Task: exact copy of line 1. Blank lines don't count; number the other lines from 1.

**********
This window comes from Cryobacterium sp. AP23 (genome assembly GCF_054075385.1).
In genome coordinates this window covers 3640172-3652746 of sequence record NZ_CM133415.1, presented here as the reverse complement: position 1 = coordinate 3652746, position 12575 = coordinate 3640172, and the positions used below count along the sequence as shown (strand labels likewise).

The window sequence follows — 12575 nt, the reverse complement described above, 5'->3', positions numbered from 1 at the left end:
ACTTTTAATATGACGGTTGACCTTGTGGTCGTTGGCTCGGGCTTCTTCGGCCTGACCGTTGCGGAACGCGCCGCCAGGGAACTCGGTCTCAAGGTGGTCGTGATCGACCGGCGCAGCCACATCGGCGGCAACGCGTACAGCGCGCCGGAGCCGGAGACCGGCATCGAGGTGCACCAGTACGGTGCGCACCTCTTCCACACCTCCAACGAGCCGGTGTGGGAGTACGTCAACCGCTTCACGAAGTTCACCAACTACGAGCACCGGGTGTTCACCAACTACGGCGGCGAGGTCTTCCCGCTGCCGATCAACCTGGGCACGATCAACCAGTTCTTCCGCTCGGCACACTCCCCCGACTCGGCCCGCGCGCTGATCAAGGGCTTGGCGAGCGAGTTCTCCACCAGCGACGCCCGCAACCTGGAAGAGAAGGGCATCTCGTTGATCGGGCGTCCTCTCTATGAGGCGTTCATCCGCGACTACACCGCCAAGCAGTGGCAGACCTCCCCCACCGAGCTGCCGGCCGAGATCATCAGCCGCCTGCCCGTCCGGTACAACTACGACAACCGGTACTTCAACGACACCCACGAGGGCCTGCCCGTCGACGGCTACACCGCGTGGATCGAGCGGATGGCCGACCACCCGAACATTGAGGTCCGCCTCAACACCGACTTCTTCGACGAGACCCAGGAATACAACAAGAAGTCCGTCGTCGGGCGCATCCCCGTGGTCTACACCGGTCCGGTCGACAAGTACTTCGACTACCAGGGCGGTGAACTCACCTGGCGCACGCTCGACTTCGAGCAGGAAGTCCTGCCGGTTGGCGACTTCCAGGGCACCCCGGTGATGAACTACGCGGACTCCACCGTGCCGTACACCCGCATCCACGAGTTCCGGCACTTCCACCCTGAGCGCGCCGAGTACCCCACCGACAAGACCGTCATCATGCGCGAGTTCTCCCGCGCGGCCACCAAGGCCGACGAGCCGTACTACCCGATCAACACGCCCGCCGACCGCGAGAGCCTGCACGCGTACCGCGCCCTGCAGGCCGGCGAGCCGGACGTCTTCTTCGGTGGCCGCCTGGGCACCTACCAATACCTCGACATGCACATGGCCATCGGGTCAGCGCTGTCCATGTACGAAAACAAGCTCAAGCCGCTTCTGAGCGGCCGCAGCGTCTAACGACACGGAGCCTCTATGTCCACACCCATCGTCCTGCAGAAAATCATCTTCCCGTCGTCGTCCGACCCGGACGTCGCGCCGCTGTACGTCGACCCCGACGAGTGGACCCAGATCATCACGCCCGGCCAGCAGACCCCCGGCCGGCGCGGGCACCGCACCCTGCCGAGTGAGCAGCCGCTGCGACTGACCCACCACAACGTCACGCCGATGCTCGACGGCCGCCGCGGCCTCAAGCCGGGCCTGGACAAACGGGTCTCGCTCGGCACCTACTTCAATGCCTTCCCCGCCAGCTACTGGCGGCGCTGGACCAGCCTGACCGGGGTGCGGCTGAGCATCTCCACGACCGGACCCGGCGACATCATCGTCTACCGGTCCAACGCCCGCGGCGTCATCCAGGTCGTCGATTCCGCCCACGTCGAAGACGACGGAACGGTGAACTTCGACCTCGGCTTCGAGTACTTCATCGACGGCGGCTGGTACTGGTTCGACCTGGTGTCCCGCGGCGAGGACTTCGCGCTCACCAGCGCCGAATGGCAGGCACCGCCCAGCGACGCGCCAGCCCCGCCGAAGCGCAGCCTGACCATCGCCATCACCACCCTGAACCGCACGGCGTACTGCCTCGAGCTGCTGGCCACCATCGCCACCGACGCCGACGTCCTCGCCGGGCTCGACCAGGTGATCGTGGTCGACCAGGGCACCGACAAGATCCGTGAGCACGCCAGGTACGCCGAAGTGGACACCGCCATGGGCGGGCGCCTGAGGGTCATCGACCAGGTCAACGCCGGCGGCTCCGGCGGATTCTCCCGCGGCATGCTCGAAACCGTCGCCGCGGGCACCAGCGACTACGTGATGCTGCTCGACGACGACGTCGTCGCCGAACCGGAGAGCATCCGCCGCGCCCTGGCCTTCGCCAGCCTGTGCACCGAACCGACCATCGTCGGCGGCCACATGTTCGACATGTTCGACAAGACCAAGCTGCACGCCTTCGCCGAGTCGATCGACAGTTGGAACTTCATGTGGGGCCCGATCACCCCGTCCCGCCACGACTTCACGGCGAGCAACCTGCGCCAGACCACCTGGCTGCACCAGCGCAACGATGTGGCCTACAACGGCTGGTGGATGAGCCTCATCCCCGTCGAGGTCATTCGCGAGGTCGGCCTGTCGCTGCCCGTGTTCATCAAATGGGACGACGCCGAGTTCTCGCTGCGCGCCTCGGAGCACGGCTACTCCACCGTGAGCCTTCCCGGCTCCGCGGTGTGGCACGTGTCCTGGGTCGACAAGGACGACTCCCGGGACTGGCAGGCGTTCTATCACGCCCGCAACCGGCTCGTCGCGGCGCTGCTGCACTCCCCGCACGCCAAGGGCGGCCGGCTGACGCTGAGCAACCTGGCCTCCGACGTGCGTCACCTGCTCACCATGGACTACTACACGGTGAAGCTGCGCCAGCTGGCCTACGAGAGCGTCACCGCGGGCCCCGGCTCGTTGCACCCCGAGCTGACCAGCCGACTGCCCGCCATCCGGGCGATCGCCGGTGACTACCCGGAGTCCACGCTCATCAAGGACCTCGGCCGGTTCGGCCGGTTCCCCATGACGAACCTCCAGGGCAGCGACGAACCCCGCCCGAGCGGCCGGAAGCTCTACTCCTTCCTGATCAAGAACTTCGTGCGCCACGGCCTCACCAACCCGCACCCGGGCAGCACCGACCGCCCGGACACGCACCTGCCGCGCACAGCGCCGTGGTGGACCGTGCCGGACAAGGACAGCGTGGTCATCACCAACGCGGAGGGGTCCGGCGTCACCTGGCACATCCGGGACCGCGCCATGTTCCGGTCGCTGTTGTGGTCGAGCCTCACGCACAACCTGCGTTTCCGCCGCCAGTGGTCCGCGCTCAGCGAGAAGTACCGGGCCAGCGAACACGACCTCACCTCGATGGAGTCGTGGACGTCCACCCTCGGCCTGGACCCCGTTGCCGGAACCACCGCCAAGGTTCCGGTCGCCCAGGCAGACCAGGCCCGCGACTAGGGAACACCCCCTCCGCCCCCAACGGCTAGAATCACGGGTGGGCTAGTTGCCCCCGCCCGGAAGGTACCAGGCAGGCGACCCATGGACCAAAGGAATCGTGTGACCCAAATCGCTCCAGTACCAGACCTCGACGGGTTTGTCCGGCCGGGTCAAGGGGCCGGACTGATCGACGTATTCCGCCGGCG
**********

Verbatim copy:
This window comes from Cryobacterium sp. AP23 (genome assembly GCF_054075385.1).